My Day by Eleanor Roosevelt

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HYDE PARK, Monday—Some friends who stayed with us not long ago, read me an account written to them by a young boy who belongs to our paratroops. They took him home one day when they found him lonely and at loose ends at a USO club near their home, and ever since he has written them from time to time.

The lady of the house wrote and told him that she could not imagine how it would feel to come to the moment of the take-off in an airplane, and actually have the courage to go out of the door. You could have no idea of what you would find when you landed on the ground, if you were able to land in the way you had been taught to do, and you had no mishap which made life even more complicated for you. You would be lucky, but were you sure of your luck?

The letter he wrote is such an honest and simple one, I have asked permission to quote it here for you:

"I am not strictly at the top of my form tonight, but I'll try to tell you what a parachute jump is like anyway. First we go down to the packing sheds and draw our chutes; inspect the brake-cords on the static and start sweating the jump out. Maybe you've had the feeling —probably not. It feels more like a swarm of butterflies in your stomach than anything else, not that I've eaten a swarm of butterflies to find out for sure. When the time comes to get into the plane, we check our reserve chutes to see that the ripcord isn't fouled, make sure that our rifle is firmly fastened, strap our helmets on good and tight, so that one of the connector links won't bat us behind the ear when the chute opens, and climb in. By this time most of the butterflies have turned to canaries.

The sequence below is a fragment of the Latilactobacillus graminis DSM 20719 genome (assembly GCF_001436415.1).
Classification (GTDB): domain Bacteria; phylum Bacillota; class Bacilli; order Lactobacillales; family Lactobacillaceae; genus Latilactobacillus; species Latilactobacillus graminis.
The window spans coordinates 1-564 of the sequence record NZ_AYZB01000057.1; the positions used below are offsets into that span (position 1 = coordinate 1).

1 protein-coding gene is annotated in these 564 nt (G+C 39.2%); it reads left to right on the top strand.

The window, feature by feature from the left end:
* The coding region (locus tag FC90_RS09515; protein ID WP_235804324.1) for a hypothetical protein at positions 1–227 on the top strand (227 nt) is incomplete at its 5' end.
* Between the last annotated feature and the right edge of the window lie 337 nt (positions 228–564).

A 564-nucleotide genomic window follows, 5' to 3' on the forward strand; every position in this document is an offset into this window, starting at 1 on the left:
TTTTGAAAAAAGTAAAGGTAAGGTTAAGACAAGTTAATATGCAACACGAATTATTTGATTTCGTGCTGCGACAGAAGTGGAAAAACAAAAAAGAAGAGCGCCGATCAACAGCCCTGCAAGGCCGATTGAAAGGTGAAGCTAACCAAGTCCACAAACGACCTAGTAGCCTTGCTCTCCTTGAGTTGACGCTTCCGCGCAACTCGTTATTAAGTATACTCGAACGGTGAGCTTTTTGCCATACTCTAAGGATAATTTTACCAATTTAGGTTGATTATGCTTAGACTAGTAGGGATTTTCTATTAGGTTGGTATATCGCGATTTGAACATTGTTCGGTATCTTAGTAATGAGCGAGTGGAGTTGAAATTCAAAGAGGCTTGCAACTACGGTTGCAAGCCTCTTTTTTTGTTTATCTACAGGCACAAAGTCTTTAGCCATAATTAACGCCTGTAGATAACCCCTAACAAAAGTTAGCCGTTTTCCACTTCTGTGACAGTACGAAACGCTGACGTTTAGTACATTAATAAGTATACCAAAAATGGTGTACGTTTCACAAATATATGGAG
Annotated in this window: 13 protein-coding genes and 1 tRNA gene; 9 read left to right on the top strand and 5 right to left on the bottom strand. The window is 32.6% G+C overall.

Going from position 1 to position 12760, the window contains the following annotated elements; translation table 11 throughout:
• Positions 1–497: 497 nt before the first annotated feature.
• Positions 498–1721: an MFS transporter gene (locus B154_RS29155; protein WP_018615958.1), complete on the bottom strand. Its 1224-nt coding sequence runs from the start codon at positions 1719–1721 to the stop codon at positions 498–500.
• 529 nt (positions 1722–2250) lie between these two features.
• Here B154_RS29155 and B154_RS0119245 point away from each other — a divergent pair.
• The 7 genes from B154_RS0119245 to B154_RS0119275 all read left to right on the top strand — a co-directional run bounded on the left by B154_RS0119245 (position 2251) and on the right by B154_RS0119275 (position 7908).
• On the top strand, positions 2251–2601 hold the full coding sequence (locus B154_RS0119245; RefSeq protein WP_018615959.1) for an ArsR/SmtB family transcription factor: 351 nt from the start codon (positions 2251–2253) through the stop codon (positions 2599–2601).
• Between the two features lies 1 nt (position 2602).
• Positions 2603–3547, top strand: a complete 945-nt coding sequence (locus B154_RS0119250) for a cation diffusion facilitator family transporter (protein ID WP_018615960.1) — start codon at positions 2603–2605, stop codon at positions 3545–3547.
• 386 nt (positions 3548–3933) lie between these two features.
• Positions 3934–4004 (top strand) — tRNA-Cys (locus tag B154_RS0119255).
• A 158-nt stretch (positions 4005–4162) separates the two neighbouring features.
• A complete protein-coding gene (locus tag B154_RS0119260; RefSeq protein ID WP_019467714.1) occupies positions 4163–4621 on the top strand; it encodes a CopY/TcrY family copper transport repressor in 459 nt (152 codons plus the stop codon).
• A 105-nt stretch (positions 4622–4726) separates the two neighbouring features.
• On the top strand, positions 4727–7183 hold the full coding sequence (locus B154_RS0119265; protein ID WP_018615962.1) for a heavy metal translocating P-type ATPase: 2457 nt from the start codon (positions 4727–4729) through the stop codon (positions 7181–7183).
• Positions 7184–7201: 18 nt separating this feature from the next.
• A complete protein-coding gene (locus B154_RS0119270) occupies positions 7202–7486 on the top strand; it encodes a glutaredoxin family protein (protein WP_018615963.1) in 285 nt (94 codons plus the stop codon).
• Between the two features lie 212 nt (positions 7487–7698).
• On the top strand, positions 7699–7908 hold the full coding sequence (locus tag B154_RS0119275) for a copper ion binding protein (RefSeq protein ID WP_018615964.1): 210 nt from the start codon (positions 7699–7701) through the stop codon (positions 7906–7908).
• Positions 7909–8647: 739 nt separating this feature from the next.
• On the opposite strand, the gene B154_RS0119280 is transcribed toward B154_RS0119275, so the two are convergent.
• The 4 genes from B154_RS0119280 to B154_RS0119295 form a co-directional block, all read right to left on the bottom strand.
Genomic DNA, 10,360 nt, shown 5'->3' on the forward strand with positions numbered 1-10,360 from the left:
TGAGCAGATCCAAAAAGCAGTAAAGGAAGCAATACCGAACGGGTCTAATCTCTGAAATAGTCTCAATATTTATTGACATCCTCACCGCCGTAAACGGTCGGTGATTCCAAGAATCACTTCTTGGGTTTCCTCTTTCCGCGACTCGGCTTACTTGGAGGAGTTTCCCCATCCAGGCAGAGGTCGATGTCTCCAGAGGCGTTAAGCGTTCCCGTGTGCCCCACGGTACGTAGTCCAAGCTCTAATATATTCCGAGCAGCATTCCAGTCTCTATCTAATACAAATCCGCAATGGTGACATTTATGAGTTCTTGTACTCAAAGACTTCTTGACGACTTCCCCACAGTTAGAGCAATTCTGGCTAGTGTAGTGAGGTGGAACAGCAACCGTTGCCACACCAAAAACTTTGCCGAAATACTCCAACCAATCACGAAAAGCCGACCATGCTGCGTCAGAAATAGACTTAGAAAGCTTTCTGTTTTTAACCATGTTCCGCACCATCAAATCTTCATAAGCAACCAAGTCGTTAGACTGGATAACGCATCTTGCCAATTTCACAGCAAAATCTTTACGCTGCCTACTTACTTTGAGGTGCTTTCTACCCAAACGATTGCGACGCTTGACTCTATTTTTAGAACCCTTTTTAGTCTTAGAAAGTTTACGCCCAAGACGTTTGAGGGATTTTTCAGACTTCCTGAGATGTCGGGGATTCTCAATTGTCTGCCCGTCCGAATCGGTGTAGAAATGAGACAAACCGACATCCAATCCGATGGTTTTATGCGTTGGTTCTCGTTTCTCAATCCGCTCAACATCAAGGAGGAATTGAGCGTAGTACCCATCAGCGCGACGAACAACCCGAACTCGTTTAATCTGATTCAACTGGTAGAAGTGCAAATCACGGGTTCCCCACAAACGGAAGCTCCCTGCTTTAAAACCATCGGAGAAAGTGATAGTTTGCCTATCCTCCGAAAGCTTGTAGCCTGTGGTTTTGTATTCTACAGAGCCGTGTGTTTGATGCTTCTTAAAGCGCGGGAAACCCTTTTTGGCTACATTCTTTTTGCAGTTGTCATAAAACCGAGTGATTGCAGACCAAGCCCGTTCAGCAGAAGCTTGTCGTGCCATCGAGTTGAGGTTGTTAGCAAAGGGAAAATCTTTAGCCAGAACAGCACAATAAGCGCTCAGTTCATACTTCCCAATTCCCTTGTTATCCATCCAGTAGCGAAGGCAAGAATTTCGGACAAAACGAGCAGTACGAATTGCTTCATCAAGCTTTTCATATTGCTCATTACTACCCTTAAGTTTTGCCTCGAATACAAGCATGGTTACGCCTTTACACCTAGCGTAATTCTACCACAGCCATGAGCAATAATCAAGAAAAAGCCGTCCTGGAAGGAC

"In the plane, as we rise from the ground, everyone is usually silent. Soon someone breaks the silence and, before you realize it, everyone is talking too much, laughing too loud. Probably a mild form of hysteria —awfully mild though. We fly for fifteen minutes to half an hour. Someone in the rear of the plane starts to sing, too loudly and a little off key. Some of the fellows join in, the rest laugh at them too loudly. As we circle the field we are to jump in the first time, the singing dies away. You suddenly notice that you're tense all over. You laugh too loud and you try to relax. It doesn't work. Soon the plane is almost over the field again. 'Stand in the door!'—'Go!' At the word 'go,' the first man bails out, followed by the rest."

I shall have to continue this letter in tomorrow's column because of lack of space.

E.R.
TMs, AERP, FDRL